A Hacker Steals $ 610M of Cryptocurrency – and Returns Most of It
This is a great week for smartphone privacy, at least in the various ways that external forces have made your location data more or less secure. On the bad side of the ledger, most 5G connections in the US today aren’t really full 5G, which means they’re already dangerous in the form of stingray surveillance that the next generation pattern would have prevented. In addition, researchers have found a way to stop your carrier if it knows where you are every hour you are also connected to a cell tower. The tricky part is getting any of them to actually implement it.
Privacy advocates this week also released documents showing that the NYPD spent at least $ 159 million since 2007 to purchase surveillance equipment, including stingrays, policing software, and biometric tools.
Our UK colleagues are looking at new research that shows how and where the extremists put shop on platforms like Steam and Discord. This is a long -standing problem, which is especially frustrating for these services with so much equipment yet to be resolved.
Google does some changes in the Play Store, much of which matters for developers rather than end users. But moving from an Android application package to an Android app bundle means it will have to be even harder to push scammers through malware-laced sideloaded apps.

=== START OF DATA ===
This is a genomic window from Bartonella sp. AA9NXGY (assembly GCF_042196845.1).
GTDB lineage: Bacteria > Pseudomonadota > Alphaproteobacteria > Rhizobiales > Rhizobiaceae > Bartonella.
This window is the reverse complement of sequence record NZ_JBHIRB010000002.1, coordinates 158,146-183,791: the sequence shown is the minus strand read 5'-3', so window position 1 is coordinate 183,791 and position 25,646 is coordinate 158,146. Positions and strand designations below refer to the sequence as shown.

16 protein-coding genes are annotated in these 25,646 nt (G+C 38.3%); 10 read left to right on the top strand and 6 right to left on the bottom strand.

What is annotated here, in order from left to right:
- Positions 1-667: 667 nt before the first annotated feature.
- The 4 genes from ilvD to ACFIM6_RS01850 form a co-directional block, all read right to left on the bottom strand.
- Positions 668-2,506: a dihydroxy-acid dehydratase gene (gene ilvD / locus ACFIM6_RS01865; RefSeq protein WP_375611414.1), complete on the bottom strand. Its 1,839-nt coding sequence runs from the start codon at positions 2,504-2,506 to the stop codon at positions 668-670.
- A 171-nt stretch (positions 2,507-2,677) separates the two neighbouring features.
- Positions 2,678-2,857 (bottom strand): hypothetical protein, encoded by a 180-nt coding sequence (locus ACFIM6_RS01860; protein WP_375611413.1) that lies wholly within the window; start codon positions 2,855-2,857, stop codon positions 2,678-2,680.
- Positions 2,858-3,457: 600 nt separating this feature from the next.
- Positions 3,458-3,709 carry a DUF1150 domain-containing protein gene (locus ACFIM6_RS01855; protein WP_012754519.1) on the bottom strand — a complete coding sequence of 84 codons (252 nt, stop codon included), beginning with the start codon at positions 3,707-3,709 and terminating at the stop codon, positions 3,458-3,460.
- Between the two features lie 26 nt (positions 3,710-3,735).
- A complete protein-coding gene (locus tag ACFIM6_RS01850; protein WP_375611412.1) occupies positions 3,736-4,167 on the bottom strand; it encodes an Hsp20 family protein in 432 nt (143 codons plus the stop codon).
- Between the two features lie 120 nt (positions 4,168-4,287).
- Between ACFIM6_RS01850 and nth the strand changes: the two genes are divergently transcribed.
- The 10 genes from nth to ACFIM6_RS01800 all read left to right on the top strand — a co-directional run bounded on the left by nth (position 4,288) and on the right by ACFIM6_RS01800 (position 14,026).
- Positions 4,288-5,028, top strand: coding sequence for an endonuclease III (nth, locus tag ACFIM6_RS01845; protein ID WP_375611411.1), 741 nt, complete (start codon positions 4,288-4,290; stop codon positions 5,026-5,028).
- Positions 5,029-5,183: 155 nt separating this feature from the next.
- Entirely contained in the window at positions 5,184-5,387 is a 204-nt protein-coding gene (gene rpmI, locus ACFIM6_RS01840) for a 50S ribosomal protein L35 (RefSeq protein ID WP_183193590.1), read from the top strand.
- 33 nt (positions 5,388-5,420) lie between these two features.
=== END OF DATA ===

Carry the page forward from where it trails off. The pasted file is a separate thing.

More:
It’s already a roller coaster for Poly Network, a decentralized financial system. A hacker stole more than $ 600 million earlier in the week, only to start getting it back on Wednesday. On Thursday, they returned $ 342 million in funds, while $ 33 million worth of Tether stablecoins were frozen. The remaining crypto assets are placed in a wallet that requires keys from both the Poly Network and the hacker; their final destiny is still in the balance.
Virtual private networks good in theory; They allow you to browse without your ISP knowing what you want, and their encrypted connections make it even more difficult for anyone to snoop on your activity. But a new investigation from Markup shows that many VPNs still allow trackers from third-party sites, even if they don’t themselves log your activity. It’s a habit that can undermine the whole privacy aspect of a VPN – and that’s something we’re focusing on. best VPN recommendations.
In 2019, Apple sued a company called Corellium over its iOS virtualization software. Corellium products are popular with security researchers, who have limited view of iOS itself; Apple claims the software infringes the company’s copyright claims. The retreat comes at a time when Apple is starting to fire from privacy supporters about it. controversial new steps to find child sexual abuse material on iCloud involving the iPhones themselves. It requires all the community security friends that can be obtained; an unpopular lawsuit against a critical research tool may not be the way to do this.
Over the past few months, Microsoft has dealt with a number of security issues tied to the functionality of Windows Print Spooler, including more than one failed attempt to patch a vulnerability called PrintNightmare. This week, the company finally offers a way to end the misfortunes associated with the printer, even if it’s a small solution. Now, anyone who wants to use Windows Point and Print features to install drivers needs management privileges. That should avoid most PrintNighmare attacks — but it’s already been shown not to stop them all.
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